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Working paper 17: Bat habitat and forest restoration treatments

Minard, Anne and Egan, Dave (2007) Working paper 17: Bat habitat and forest restoration treatments. Working Paper. NAU Ecological Restoration Institute.


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Northern Arizona is home to at least 20 species of bats or two-thirds of the bat species found in the state (Cockburn 1960, Hinman and Snow 2003). Only a couple of these species live exclusively in ponderosa pine forests while the rest inhabit a variety of ecosystem types from desert scrub to pinyon-juniper to ponderosa pine-Gambel oak and mixed conifer (Arizona Game and Fish Department 1996, Hinman and Snow 2003). Bats are an important part of the forest ecology of northern Arizona because they prey on insects such as midges, moths, beetles, flies, mosquitoes, termites, and ants. They typically roost in the cavities of live trees and snags, under loose tree bark, in tree stumps and logs, in rock crevices, or in caves. As the new era of ecologically restoring forest ecosystems in the Southwest moves from experiments to full implementation, the question arises:What effects will restoration treatments have on forest wildlife, including often forgotten or poorly understood animal groups, such as bats? Thinning, for instance, might remove snags where bats roost, and burning could inadvertently destroy or alter such roosting sites.While its true that fire will create new snags, given the present forest conditions, they will be younger, smaller-diameter snags that are more susceptible to fire, and not the 27-inch-plus-diameter snags bats most often use. In this working paper, we look at research and studies that provide some recommendations about ways to maintain bat habitat while restoring forest tree health and vitality.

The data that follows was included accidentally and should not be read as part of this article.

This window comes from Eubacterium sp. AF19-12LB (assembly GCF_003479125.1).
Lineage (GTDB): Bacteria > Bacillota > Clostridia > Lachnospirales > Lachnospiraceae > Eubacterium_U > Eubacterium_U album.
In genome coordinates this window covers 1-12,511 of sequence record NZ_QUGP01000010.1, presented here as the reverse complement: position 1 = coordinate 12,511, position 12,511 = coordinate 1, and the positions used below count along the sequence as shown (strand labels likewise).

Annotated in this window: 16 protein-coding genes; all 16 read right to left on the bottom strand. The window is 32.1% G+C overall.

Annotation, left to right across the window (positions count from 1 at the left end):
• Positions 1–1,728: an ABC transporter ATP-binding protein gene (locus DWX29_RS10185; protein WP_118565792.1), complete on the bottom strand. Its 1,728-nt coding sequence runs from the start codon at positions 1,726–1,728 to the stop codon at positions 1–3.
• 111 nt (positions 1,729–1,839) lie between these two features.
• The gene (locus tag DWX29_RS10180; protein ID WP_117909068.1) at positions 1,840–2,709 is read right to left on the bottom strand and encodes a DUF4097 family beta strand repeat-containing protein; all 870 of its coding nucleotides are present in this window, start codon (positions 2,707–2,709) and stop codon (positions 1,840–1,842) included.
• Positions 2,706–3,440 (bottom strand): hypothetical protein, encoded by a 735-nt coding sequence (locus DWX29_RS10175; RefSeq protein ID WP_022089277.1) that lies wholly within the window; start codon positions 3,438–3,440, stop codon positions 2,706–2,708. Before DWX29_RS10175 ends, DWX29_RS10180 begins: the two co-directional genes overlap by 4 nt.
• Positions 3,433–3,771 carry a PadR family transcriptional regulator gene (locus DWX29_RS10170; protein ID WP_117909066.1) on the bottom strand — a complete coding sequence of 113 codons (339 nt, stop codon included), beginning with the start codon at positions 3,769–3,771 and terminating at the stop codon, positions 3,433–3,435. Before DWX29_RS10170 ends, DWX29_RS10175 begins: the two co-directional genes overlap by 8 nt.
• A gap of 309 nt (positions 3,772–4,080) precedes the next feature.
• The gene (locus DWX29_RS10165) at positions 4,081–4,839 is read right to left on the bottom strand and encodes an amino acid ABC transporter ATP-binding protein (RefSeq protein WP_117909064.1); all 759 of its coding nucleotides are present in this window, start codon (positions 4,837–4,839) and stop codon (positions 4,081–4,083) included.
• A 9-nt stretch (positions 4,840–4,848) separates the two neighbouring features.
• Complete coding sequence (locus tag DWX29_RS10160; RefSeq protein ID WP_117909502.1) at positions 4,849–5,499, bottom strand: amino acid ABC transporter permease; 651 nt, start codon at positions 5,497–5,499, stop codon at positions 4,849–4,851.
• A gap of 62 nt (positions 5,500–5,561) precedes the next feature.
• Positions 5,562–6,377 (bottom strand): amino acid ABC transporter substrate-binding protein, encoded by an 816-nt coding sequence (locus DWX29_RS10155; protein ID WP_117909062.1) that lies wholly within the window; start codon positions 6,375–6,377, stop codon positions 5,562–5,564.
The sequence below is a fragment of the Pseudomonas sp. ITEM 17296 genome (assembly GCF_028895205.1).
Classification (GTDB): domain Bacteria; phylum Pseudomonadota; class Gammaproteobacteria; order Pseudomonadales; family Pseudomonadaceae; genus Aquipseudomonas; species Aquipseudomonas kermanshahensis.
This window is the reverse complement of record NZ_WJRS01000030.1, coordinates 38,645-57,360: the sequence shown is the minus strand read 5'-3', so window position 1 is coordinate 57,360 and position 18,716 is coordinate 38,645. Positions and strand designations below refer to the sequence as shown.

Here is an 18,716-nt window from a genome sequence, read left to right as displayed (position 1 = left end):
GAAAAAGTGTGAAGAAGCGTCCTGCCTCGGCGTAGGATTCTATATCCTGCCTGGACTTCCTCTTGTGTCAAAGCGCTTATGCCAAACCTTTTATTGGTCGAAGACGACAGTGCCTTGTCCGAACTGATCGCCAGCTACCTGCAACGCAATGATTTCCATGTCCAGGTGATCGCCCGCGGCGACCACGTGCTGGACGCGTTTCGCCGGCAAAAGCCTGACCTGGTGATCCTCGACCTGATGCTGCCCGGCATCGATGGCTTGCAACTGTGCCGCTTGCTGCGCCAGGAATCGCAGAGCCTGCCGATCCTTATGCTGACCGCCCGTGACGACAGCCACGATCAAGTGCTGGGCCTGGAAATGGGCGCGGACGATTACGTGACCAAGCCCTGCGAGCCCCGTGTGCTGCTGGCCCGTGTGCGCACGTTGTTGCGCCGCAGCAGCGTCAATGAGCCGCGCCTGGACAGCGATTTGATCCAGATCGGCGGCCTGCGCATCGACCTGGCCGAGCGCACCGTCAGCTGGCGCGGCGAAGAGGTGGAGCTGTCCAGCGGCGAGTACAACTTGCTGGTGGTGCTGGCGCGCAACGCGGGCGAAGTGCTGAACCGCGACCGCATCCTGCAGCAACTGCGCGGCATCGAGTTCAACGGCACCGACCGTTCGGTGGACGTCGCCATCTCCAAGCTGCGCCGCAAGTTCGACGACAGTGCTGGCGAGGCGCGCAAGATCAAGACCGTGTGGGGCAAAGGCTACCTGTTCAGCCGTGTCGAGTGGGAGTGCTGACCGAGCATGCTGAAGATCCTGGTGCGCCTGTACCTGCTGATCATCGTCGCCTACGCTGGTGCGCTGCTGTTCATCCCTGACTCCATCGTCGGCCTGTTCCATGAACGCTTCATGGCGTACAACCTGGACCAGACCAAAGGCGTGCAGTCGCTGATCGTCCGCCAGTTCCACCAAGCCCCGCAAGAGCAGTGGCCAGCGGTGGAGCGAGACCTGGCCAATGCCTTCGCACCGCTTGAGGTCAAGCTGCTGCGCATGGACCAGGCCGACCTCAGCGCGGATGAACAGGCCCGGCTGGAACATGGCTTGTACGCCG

Item Type: Monograph (Working Paper)
ID number or DOI: 17
Keywords: ERI Library, working paper, Wildlife, Ecological Restoration
Subjects: G Geography. Anthropology. Recreation > GE Environmental Sciences
Q Science > QL Zoology
S Agriculture > SD Forestry
NAU Depositing Author Academic Status: Faculty/Staff
Department/Unit: Research Centers > Ecological Restoration Institute
Date Deposited: 19 Oct 2015 02:03
URI: http://openknowledge.nau.edu/id/eprint/1325

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